Fishing at Thompson Lake
Thompson Lake offers some of the best salmon, lake trout (togue), and bass fishing in the state. The lake has 4,426 square acres and has a maximal depth of 120 feet. There is annual stocking of landlocked salmon by the Maine Department of Inland Fisheries and Wildlife, and the other populations are self-sustaining. Presently there is enough dissolved oxygen and water quality to support these fisheries, even during the warm weeks of summer. The deep drop offs within the lake are ideal for salmon and togue. The rocky shorelines offer shelter for small mouth bass, and the shallower areas at the northern and southern ends of the lake contain stable populations of largemouth bass.
The season starts with ice fishing. Ice typically forms on the lake in January, but this can vary significantly. Hard water anglers should always test the thickness of the ice before they venture out to the deeper parts of the lake. Drill or auger a test hole close to shore to test the thickness of the ice before heading out to the deeper areas. Avoid the inlets and outlets and exposed rocks where moving water will create thinner ice. Always let someone know where you are fishing and when you expect to return.
The primary fisheries for ice fishing are togue, bass, pickerel, and cusk (barbot). Keep in mind that salmon are presently off limits, they should not be removed from the water and must be immediately released if hooked. There is also a restriction of 2 traps per fishing license; except for cusk fishing after sunset, when up to 5 traps are allowed. Togue will generally cruise the bottom parts of the lake, fishers do best with jigging but if you prefer more relaxed fishing, use a trap to drop some bait down close to bottom and “chill”. Bass and pickerel will be in the shallower parts of the lake.
Ice out occurs in late March to mid-April and offers some of the best open water fishing for salmon. The smelt run comes early, and the salmon are after them. The temperature of the water column is relatively uniform, and as the surface water is moved by winds the lake will “mix”, thereby circulating oxygen and nutrients. Salmon can be found close to the surface throughout the day. Fishing is typically done by trolling; about as slow as you can go, along the coves that feed into the spawning streams for smelt, and along the rocky shores. It is best to refer to a lake chart, there are many glacial rocky remnants ready to ding a hull or bend a prop.
As the smelt run tails off, the salmon and togue are found in the ledges off shorelines and around the islands in the deeper parts of the lake. Around this time the water temperature begins to stratify, and the fish will seek the deeper water. In the summer the togue will be found at 60 plus feet and salmon fishing can still be good at about 20-30 feet, and closer to the surface at dawn and dusk.
Thompson Lake has excellent small mouth bass fishing in the state and often hosts tournaments. The state record for a small mouth bass was set on Thompson Lake in the 1970’s! The fishing is especially good in early June, when the male bass are guarding their redds and pouncing on anything that would threaten the eggs. They can be found anywhere along the rocky shorelines. Females can be found in the deeper waters offshore, resting from the spawn. Later, as the water warms the fish will head for deeper water but can still found in the shallow areas, especially early and late in the day around rocks and ledges.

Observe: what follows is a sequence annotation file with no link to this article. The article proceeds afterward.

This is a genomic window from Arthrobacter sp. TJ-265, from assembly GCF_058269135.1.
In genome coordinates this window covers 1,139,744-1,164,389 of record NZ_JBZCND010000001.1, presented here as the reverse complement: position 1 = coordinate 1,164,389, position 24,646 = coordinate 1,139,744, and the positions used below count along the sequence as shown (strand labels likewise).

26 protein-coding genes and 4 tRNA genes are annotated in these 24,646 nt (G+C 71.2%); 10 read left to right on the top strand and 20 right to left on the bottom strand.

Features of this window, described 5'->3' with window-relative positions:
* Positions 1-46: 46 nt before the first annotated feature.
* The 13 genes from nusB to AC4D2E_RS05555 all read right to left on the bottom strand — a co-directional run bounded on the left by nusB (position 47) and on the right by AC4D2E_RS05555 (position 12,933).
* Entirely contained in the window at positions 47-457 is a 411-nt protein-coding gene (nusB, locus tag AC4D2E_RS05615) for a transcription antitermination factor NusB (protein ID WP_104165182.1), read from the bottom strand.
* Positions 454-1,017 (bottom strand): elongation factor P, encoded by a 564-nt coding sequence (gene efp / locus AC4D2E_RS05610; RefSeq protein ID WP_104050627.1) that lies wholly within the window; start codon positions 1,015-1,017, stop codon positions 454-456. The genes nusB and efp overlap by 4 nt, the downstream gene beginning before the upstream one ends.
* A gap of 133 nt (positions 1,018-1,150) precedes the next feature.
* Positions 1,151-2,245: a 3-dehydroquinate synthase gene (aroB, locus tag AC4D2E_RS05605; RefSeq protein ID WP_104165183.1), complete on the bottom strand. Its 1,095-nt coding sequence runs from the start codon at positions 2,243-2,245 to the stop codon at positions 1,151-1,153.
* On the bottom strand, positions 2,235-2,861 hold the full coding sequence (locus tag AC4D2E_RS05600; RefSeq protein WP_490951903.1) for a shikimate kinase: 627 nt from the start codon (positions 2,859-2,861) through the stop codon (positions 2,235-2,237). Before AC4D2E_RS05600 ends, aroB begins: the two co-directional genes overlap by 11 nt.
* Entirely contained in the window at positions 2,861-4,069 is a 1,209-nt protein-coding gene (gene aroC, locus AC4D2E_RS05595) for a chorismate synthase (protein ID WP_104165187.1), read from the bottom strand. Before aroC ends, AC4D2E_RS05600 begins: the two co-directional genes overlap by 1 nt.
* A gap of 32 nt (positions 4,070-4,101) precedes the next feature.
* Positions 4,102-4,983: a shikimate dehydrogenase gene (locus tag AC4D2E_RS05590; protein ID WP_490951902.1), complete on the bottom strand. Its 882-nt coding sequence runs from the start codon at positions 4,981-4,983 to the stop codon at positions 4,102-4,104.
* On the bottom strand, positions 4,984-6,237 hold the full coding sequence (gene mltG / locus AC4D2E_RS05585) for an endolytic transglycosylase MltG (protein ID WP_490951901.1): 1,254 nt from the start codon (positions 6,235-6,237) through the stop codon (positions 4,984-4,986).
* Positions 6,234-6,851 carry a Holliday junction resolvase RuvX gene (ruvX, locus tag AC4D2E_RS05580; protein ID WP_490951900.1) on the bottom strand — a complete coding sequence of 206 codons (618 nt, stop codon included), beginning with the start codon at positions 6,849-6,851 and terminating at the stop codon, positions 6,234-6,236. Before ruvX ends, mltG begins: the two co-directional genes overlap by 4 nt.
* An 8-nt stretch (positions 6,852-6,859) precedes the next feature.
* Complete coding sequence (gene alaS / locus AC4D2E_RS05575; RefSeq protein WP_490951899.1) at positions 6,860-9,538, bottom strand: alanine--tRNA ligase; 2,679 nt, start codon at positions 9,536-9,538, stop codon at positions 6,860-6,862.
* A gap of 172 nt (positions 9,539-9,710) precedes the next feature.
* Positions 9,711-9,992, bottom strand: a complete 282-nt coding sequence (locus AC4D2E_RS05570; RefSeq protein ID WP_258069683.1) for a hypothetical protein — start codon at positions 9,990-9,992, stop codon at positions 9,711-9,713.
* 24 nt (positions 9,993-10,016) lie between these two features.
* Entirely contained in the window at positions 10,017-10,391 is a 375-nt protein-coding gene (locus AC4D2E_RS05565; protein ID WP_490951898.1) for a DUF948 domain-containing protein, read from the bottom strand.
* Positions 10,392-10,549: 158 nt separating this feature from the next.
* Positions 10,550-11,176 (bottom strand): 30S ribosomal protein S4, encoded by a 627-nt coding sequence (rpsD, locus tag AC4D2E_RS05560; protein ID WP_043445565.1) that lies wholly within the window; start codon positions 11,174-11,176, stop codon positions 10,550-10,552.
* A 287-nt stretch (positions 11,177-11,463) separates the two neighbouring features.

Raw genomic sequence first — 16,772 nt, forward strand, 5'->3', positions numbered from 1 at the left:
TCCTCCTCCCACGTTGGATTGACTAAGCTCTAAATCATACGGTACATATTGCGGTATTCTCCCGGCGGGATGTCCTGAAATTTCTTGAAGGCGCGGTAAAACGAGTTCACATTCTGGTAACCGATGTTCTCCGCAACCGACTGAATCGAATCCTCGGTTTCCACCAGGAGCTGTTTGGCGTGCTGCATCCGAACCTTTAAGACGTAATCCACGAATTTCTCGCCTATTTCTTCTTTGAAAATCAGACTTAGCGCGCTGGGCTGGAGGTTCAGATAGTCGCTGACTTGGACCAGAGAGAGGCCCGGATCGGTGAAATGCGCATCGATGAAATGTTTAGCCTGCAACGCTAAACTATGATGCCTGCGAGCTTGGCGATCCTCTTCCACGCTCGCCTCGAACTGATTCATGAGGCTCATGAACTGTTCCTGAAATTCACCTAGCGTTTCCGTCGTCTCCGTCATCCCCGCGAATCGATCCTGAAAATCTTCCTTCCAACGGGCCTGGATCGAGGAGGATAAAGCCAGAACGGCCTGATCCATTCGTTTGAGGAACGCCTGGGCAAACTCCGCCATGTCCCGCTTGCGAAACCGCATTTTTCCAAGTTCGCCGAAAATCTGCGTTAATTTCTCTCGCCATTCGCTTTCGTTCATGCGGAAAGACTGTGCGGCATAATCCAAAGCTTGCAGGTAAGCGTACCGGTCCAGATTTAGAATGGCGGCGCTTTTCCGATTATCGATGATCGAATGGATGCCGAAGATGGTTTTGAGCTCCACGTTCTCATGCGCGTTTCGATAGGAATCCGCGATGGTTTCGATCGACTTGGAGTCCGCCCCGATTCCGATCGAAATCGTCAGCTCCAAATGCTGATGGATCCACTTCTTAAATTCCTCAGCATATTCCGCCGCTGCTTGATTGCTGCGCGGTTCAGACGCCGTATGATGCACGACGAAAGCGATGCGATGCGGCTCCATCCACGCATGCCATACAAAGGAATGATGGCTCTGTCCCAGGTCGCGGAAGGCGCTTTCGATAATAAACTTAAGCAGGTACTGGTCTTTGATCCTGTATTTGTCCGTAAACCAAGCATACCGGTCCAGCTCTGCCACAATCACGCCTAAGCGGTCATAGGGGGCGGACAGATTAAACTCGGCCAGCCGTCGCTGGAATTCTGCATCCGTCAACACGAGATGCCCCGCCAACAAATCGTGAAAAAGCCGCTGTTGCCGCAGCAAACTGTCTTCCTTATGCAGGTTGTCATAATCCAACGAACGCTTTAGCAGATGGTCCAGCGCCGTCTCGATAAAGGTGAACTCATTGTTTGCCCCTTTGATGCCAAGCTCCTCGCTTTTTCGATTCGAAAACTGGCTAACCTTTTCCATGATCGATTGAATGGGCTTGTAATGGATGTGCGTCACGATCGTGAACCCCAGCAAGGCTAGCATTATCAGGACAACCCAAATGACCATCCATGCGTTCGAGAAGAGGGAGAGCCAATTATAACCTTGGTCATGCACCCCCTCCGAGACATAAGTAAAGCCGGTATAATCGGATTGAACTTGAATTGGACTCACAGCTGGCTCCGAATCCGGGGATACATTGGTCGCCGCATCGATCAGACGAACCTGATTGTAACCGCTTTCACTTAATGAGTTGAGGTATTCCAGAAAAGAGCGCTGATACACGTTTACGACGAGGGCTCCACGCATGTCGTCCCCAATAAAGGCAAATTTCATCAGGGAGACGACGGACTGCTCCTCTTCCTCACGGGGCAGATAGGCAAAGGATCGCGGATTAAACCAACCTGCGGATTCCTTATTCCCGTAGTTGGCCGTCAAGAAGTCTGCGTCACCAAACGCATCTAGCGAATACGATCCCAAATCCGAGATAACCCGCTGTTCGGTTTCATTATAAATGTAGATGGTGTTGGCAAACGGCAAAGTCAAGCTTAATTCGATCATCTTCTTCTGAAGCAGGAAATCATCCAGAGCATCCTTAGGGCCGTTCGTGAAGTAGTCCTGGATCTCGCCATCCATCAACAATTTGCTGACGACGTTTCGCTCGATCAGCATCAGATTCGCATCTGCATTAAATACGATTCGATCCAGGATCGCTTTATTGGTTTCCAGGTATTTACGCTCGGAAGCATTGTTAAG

Largemouth bass in the 5-6 lbs. class are found in shallow and weedy areas at the northern and southern tips of the lake and at the Heath, which is across the causeway in Casco. Fishing can be done from the shore or a boat. It is important to note that the Heath does not allow motorized boats, and there are colonies of milfoil in this area. Access to the lake can be gained through four public boat launches. The Thompson Lake Marina in Casco has a launch with a small fee. The Robinson Marina near the dam in Oxford also has a small fee. The Pismo Beach launch is available to Oxford town residents only. There is a concrete ramp launch at the “Landing” off Rt 121 in Oxford which is open to the public. There is limited parking, however.
When exiting Thompson Lake, it is extremely critical that you thoroughly inspect and completely drain your watercraft to avoid any cross contamination. On most summer weekends there will be a Courtesy Boat Inspector at the launches to assist boaters in ensuring boats and props are clean upon entering the lake. These inspectors are provided by TLEA to prevent the migration of invasive species to and from Thompson Lake. Importantly, TLEA has spent many years and an abundance of resources on milfoil removal from the shallow parts of the lake, especially around the Pine Point and Otisfield Cove area. If you see any remnant milfoil colonies, be sure not to run your propeller anywhere near them. Fragmentation and migration of these plants can quickly cause milfoil overgrowth throughout the lake, and if left unattended it can spread to other lakes. The Heath has a significant population of milfoil, so any watercraft leaving this part of the lake needs to be carefully inspected and drained to ensure that milfoil fragments are not introduced to other lakes.
Whether bundled up and trolling at ice out, or enjoying a warm sunset and casting for bass in the coves, Thompson Lake offers some of the most productive and enjoyable fishing in the state. The scenic views and high water quality provide a strong sense of satisfaction, even if the fish do not cooperate. Always remember to check the fishing regulations before you head out, and please practice responsible boater safety. While enjoying your time fishing on Thompson Lake, please be respectful of the fishery and be mindful of what TLEA and the Maine Department of Inland Fisheries and Wildlife have done to protect this beautiful resource.